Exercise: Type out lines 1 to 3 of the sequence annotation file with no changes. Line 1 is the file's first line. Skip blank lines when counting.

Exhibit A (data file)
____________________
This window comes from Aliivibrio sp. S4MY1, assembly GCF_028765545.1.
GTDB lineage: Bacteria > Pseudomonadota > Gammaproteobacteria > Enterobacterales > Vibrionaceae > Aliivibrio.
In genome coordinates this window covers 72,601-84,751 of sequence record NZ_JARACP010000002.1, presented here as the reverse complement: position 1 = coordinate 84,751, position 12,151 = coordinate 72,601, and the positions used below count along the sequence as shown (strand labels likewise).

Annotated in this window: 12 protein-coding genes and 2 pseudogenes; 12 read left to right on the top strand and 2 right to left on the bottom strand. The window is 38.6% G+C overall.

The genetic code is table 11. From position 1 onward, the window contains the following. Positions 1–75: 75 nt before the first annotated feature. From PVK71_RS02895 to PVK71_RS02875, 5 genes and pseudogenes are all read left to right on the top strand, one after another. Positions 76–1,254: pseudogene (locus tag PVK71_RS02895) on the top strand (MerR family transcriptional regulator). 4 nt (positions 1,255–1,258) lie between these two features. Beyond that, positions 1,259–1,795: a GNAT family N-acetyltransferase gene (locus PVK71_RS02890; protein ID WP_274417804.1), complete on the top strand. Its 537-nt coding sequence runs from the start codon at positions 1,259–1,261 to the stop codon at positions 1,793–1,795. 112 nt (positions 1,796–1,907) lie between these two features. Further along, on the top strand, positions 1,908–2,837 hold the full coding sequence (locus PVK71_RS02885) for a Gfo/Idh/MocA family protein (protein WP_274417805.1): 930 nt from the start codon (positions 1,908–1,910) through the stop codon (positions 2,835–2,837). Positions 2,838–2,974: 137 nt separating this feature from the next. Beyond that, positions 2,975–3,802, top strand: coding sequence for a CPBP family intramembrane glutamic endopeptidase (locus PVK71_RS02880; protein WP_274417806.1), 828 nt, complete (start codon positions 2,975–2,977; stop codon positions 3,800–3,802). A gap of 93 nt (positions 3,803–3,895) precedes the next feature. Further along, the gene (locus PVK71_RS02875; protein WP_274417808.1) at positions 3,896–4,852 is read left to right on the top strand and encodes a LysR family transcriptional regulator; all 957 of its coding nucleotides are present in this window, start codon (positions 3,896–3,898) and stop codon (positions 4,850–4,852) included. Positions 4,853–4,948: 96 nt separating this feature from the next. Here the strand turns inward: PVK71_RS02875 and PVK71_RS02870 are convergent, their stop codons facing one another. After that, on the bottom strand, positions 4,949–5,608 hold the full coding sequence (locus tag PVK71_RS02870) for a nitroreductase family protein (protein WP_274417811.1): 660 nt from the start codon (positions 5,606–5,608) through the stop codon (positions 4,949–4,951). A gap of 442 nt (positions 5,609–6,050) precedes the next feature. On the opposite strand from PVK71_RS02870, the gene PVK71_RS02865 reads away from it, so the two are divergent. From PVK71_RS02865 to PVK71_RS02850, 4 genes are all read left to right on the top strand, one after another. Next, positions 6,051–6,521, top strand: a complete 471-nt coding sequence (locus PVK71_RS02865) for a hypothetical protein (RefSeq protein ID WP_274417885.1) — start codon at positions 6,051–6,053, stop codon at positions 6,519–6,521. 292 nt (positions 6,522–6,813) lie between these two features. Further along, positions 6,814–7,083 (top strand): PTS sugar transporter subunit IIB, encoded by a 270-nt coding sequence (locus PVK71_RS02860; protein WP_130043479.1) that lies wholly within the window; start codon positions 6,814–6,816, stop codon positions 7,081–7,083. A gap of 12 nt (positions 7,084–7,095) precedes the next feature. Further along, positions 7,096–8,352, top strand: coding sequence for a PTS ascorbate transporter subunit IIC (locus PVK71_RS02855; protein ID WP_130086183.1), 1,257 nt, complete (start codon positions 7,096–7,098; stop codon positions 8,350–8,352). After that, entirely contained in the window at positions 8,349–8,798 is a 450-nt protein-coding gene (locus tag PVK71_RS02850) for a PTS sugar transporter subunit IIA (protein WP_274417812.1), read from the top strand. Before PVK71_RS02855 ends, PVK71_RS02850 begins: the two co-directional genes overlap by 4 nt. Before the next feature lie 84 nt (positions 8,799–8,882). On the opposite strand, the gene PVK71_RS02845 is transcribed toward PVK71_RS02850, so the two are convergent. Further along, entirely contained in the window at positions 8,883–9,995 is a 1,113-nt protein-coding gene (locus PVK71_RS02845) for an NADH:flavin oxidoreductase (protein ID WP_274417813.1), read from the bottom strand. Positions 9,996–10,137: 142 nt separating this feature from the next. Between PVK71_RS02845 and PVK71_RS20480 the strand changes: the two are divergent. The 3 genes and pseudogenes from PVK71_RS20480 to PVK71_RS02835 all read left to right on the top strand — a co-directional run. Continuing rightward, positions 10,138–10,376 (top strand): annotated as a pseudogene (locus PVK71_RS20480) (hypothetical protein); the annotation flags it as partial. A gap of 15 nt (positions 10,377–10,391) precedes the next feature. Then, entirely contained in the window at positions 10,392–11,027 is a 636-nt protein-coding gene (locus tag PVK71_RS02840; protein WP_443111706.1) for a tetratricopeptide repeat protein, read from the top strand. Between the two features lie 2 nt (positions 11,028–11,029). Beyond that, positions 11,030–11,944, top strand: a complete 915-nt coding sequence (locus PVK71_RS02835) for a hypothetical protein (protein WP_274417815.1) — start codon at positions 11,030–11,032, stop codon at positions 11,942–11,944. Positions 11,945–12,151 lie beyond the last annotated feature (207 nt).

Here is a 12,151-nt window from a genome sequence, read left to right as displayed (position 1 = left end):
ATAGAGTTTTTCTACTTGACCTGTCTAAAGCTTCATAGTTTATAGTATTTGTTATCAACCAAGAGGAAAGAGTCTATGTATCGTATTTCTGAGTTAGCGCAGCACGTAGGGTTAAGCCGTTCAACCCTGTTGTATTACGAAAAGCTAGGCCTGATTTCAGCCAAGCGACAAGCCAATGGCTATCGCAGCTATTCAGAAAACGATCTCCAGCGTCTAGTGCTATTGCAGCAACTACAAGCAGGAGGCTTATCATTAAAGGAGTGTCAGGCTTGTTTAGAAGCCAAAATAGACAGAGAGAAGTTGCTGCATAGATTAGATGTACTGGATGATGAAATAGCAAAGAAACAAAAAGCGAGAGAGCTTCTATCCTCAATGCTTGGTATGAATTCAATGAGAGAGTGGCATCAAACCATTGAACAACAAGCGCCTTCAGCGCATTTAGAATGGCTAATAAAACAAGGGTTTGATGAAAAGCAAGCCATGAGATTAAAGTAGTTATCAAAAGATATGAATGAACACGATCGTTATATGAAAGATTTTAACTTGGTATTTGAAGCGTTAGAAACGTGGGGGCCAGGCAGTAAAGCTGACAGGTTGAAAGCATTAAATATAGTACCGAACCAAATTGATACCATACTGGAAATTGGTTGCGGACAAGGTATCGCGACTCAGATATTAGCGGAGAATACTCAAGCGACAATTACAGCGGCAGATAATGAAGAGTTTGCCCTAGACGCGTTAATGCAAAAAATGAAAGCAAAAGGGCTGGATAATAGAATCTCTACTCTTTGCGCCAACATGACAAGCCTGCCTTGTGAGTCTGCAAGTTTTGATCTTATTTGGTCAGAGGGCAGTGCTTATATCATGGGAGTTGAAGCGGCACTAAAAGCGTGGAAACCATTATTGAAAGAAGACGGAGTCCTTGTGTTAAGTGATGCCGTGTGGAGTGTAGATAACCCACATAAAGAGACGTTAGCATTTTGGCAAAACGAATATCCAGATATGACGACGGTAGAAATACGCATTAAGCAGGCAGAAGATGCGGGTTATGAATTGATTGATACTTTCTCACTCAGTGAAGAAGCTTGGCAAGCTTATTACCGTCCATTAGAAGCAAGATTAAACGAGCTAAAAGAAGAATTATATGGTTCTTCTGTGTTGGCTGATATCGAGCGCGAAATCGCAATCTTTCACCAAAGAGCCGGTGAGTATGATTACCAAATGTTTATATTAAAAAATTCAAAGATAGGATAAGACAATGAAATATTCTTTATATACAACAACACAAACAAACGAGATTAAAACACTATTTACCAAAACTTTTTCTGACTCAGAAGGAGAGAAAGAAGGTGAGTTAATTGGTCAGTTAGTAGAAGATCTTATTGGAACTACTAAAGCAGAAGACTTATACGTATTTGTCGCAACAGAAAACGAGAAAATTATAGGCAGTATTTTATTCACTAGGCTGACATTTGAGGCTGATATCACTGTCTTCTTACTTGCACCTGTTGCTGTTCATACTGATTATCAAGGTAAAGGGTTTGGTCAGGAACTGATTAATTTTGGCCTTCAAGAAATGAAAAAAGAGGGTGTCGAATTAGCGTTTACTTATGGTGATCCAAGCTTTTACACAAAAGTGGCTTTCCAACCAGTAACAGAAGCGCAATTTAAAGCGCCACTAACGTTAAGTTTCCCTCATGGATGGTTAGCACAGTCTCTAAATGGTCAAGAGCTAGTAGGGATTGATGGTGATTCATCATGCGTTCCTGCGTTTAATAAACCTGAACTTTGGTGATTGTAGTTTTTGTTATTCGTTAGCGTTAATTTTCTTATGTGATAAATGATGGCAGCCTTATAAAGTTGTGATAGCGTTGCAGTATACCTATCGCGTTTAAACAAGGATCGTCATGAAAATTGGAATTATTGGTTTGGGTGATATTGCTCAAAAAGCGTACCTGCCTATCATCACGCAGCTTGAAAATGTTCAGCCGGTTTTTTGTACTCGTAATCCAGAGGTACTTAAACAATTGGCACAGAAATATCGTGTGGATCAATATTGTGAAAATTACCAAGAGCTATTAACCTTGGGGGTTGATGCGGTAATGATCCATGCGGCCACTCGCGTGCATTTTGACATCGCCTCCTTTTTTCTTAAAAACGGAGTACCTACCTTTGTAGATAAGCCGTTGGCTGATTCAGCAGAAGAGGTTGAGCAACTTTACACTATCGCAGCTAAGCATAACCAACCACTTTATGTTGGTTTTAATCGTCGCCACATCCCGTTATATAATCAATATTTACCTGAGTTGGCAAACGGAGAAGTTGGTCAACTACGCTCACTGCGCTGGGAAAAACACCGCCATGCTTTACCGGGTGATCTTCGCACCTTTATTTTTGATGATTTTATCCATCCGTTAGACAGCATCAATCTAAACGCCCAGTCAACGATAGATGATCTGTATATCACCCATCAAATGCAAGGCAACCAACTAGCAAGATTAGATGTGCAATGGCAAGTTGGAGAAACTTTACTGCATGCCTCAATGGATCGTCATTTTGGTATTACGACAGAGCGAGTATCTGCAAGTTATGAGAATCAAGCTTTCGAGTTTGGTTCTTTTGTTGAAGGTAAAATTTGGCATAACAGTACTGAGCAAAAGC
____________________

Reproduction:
This window comes from Aliivibrio sp. S4MY1, assembly GCF_028765545.1.
GTDB lineage: Bacteria > Pseudomonadota > Gammaproteobacteria > Enterobacterales > Vibrionaceae > Aliivibrio.
In genome coordinates this window covers 72,601-84,751 of sequence record NZ_JARACP010000002.1, presented here as the reverse complement: position 1 = coordinate 84,751, position 12,151 = coordinate 72,601, and the positions used below count along the sequence as shown (strand labels likewise).